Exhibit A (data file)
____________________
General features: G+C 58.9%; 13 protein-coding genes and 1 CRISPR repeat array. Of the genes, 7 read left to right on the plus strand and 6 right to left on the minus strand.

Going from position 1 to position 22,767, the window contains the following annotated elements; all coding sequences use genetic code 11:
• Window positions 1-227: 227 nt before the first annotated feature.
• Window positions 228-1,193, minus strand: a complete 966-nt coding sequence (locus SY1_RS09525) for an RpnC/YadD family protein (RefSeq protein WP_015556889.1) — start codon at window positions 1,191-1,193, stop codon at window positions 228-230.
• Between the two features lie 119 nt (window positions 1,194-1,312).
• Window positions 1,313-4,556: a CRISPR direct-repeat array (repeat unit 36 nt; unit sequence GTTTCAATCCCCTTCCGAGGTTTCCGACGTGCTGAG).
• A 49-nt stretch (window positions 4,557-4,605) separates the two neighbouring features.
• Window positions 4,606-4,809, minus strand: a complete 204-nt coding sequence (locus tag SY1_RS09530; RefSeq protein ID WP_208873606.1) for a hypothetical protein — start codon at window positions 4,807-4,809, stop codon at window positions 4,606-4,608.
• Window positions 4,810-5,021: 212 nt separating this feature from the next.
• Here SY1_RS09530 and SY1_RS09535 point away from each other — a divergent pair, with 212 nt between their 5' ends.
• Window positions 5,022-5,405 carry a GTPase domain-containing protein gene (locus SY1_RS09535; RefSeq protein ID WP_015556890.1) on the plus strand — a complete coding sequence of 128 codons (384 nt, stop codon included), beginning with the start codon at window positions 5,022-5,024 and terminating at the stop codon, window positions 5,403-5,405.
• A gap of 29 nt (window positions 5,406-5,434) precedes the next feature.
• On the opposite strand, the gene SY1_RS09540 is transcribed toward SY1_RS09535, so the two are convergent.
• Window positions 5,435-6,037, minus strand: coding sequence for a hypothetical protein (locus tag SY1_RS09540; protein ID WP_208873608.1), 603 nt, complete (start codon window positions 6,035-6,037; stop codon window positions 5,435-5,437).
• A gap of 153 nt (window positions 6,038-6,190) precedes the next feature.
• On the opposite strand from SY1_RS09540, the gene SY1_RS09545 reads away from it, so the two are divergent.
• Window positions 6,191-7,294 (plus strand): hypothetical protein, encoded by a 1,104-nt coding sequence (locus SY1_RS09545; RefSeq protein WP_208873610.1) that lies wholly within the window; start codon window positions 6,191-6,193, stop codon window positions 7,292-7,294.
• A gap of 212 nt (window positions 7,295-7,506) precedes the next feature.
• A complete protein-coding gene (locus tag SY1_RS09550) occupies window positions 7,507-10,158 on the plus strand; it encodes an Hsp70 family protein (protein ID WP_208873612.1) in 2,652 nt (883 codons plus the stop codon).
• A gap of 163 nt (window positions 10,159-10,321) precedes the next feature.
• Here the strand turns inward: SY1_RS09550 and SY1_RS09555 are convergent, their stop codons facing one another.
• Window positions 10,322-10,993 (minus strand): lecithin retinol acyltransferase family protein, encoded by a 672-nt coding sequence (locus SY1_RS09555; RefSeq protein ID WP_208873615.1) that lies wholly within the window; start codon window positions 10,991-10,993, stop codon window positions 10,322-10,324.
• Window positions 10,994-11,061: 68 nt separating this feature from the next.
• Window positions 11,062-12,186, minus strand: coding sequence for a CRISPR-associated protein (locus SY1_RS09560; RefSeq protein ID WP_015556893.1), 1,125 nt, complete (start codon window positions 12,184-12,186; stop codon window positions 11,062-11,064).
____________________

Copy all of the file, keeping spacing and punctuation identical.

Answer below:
General features: G+C 58.9%; 13 protein-coding genes and 1 CRISPR repeat array. Of the genes, 7 read left to right on the plus strand and 6 right to left on the minus strand.

Going from position 1 to position 22,767, the window contains the following annotated elements; all coding sequences use genetic code 11:
• Window positions 1-227: 227 nt before the first annotated feature.
• Window positions 228-1,193, minus strand: a complete 966-nt coding sequence (locus SY1_RS09525) for an RpnC/YadD family protein (RefSeq protein WP_015556889.1) — start codon at window positions 1,191-1,193, stop codon at window positions 228-230.
• Between the two features lie 119 nt (window positions 1,194-1,312).
• Window positions 1,313-4,556: a CRISPR direct-repeat array (repeat unit 36 nt; unit sequence GTTTCAATCCCCTTCCGAGGTTTCCGACGTGCTGAG).
• A 49-nt stretch (window positions 4,557-4,605) separates the two neighbouring features.
• Window positions 4,606-4,809, minus strand: a complete 204-nt coding sequence (locus tag SY1_RS09530; RefSeq protein ID WP_208873606.1) for a hypothetical protein — start codon at window positions 4,807-4,809, stop codon at window positions 4,606-4,608.
• Window positions 4,810-5,021: 212 nt separating this feature from the next.
• Here SY1_RS09530 and SY1_RS09535 point away from each other — a divergent pair, with 212 nt between their 5' ends.
• Window positions 5,022-5,405 carry a GTPase domain-containing protein gene (locus SY1_RS09535; RefSeq protein ID WP_015556890.1) on the plus strand — a complete coding sequence of 128 codons (384 nt, stop codon included), beginning with the start codon at window positions 5,022-5,024 and terminating at the stop codon, window positions 5,403-5,405.
• A gap of 29 nt (window positions 5,406-5,434) precedes the next feature.
• On the opposite strand, the gene SY1_RS09540 is transcribed toward SY1_RS09535, so the two are convergent.
• Window positions 5,435-6,037, minus strand: coding sequence for a hypothetical protein (locus tag SY1_RS09540; protein ID WP_208873608.1), 603 nt, complete (start codon window positions 6,035-6,037; stop codon window positions 5,435-5,437).
• A gap of 153 nt (window positions 6,038-6,190) precedes the next feature.
• On the opposite strand from SY1_RS09540, the gene SY1_RS09545 reads away from it, so the two are divergent.
• Window positions 6,191-7,294 (plus strand): hypothetical protein, encoded by a 1,104-nt coding sequence (locus SY1_RS09545; RefSeq protein WP_208873610.1) that lies wholly within the window; start codon window positions 6,191-6,193, stop codon window positions 7,292-7,294.
• A gap of 212 nt (window positions 7,295-7,506) precedes the next feature.
• A complete protein-coding gene (locus tag SY1_RS09550) occupies window positions 7,507-10,158 on the plus strand; it encodes an Hsp70 family protein (protein ID WP_208873612.1) in 2,652 nt (883 codons plus the stop codon).
• A gap of 163 nt (window positions 10,159-10,321) precedes the next feature.
• Here the strand turns inward: SY1_RS09550 and SY1_RS09555 are convergent, their stop codons facing one another.
• Window positions 10,322-10,993 (minus strand): lecithin retinol acyltransferase family protein, encoded by a 672-nt coding sequence (locus SY1_RS09555; RefSeq protein ID WP_208873615.1) that lies wholly within the window; start codon window positions 10,991-10,993, stop codon window positions 10,322-10,324.
• Window positions 10,994-11,061: 68 nt separating this feature from the next.
• Window positions 11,062-12,186, minus strand: coding sequence for a CRISPR-associated protein (locus SY1_RS09560; RefSeq protein ID WP_015556893.1), 1,125 nt, complete (start codon window positions 12,184-12,186; stop codon window positions 11,062-11,064).